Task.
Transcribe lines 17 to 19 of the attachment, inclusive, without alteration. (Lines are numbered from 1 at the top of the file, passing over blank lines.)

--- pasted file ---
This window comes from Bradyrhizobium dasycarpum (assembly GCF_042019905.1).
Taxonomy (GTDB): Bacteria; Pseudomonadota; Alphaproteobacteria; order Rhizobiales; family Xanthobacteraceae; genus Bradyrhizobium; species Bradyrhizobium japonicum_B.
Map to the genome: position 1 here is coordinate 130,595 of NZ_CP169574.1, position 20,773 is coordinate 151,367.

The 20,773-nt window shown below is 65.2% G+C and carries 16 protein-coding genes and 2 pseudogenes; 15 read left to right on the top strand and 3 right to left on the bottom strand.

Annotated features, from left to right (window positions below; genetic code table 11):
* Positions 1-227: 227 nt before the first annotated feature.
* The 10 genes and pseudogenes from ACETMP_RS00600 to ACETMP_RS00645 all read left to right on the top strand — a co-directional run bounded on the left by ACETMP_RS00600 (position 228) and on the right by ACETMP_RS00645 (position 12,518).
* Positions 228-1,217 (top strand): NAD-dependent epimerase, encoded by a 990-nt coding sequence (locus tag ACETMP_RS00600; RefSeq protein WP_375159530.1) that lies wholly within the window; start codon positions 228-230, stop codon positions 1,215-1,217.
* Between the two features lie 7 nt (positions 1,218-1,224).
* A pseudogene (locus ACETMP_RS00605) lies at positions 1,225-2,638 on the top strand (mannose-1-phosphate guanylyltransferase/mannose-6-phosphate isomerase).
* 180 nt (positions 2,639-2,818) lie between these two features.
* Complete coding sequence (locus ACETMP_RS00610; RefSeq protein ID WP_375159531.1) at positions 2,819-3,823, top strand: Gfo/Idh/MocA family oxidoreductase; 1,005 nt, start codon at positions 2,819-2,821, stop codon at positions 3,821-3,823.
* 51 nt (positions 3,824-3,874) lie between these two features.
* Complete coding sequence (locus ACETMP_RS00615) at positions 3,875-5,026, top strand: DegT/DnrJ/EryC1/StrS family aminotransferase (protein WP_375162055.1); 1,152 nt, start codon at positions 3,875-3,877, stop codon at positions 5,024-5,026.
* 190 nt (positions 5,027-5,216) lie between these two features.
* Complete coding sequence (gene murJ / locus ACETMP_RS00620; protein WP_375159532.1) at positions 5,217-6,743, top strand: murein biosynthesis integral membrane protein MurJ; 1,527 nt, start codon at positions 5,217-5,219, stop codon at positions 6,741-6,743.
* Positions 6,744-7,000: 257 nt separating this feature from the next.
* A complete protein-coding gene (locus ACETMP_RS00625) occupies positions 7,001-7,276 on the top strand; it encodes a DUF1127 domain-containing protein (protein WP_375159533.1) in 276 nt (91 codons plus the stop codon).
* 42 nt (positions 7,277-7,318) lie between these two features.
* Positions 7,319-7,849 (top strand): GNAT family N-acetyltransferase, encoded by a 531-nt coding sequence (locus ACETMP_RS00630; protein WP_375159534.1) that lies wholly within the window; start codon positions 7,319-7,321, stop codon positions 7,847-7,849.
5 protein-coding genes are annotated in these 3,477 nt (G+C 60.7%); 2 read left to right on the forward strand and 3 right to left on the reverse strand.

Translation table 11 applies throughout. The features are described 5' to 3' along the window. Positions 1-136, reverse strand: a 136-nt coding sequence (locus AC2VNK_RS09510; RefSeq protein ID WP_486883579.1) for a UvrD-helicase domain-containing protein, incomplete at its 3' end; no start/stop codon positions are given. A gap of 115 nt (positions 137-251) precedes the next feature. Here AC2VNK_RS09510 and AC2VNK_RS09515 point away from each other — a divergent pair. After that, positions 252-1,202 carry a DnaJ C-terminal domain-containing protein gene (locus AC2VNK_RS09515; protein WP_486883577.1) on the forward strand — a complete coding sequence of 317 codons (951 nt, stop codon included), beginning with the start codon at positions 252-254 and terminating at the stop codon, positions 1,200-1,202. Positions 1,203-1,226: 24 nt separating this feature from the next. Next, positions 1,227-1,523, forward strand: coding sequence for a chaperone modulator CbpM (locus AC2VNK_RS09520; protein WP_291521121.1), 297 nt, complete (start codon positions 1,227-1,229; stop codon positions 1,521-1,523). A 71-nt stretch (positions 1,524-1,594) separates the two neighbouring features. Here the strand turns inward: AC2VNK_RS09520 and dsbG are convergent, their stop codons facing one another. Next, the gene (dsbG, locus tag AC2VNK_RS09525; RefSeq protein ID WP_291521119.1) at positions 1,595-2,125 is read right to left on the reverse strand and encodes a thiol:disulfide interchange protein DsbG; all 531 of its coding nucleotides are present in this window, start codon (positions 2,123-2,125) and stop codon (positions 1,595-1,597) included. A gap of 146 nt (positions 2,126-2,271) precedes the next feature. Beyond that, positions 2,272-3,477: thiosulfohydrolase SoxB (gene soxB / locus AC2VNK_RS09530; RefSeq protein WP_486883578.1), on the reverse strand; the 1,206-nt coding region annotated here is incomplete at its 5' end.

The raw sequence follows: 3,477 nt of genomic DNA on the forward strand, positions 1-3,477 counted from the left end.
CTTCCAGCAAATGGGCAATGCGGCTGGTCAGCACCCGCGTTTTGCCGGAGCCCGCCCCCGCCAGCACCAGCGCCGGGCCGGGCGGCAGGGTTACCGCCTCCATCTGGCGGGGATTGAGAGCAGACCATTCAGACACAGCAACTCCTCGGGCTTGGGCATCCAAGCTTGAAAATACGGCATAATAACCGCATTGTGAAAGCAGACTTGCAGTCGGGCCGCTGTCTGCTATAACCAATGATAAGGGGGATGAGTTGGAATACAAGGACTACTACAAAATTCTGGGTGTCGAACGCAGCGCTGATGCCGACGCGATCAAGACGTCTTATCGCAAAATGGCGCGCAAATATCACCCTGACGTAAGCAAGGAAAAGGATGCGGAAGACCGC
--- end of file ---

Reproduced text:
* Positions 6,744-7,000: 257 nt separating this feature from the next.
* A complete protein-coding gene (locus ACETMP_RS00625) occupies positions 7,001-7,276 on the top strand; it encodes a DUF1127 domain-containing protein (protein WP_375159533.1) in 276 nt (91 codons plus the stop codon).
* 42 nt (positions 7,277-7,318) lie between these two features.